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Microsoft reports 55 percent year-over-year jump in quarterly Xbox revenue, still down overall

Samit Sarkar (he/him) is Polygon’s deputy managing editor. He has more than 15 years of experience covering video games, movies, television, and technology.

Microsoft saw a 55 percent year-over-year increase in revenue associated with the Xbox 360 platform during the third quarter of its 2013 fiscal year, the company announced today.

Overall revenue for Microsoft's Entertainment and Devices Division — which encompasses everything Xbox 360-related, along with Windows Phone and Skype — rose 56 percent to $2.53 billion in the quarter that ended March 31, from $1.62 billion in the quarter that ended March 31, 2012. The division's operating income saw a turnaround from a $228 million loss a year ago to a gain of $342 million.

That increase was driven by higher Windows Phone and Xbox 360 platform revenue: Microsoft posted $641 million of growth in the Xbox business, a 55 percent year-over-year jump. That rise was primarily due to the recognition of $380 million of revenue the company had put off under something called the "Video Game Deferral," which accounts for "sales of video games with the right to receive specified software upgrades/enhancements."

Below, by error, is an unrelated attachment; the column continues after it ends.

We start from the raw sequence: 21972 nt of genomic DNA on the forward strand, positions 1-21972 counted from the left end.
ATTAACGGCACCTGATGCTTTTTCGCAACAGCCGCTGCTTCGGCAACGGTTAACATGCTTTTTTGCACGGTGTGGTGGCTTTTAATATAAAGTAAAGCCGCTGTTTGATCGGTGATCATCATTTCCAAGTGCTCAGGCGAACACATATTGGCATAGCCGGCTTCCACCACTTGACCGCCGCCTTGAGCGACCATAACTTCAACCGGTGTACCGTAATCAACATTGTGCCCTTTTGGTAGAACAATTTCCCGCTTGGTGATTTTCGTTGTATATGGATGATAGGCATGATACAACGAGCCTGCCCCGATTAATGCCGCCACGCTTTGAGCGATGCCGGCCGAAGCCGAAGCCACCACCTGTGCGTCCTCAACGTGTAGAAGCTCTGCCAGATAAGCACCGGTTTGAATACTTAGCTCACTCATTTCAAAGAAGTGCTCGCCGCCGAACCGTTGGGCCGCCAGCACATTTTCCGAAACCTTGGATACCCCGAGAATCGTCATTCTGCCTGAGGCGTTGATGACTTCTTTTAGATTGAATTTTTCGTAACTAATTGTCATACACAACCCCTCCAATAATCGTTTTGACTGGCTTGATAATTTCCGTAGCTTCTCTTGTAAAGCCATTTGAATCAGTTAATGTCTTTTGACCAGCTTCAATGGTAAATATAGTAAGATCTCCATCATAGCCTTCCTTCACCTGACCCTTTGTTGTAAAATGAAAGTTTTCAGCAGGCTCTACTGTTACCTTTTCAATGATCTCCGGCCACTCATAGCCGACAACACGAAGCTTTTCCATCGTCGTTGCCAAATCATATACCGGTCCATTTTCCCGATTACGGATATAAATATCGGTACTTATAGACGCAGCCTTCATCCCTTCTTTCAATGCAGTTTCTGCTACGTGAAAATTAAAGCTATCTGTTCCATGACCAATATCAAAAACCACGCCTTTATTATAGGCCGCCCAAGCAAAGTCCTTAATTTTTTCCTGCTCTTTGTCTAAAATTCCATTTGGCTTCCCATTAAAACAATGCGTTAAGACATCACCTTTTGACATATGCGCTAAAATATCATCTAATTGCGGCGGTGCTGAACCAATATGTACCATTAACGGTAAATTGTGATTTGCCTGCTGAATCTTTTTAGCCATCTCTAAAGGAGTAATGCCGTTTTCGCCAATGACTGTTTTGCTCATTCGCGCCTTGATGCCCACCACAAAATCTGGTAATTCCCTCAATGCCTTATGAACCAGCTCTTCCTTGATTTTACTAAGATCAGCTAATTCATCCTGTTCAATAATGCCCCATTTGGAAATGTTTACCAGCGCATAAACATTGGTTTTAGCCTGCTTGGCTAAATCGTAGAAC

Xbox 360 platform revenue is still trending downward for the full 2013 fiscal year: It's down $864 million in the nine months from July 2012 through March 2013, a 13 percent drop from the same period one year prior. The decrease resulted primarily from lower console sales — Microsoft shipped 8.9 million Xbox 360 consoles in the first nine months of fiscal 2013, whereas it shipped 11.1 million units in the same period of fiscal 2012 — but it was offset somewhat by higher Xbox Live revenue.

Microsoft continues to spend more on research and development, likely related to the next Xbox. Those expenses in the Entertainment and Devices Division increased $113 million (28 percent) in the third fiscal quarter, and $351 million (32 percent) in the first nine months of fiscal 2013. In both cases, the numbers are "primarily reflecting higher headcount-related expenses," according to Microsoft.

The company is expected to provide further details on its third-quarter investor call this afternoon.

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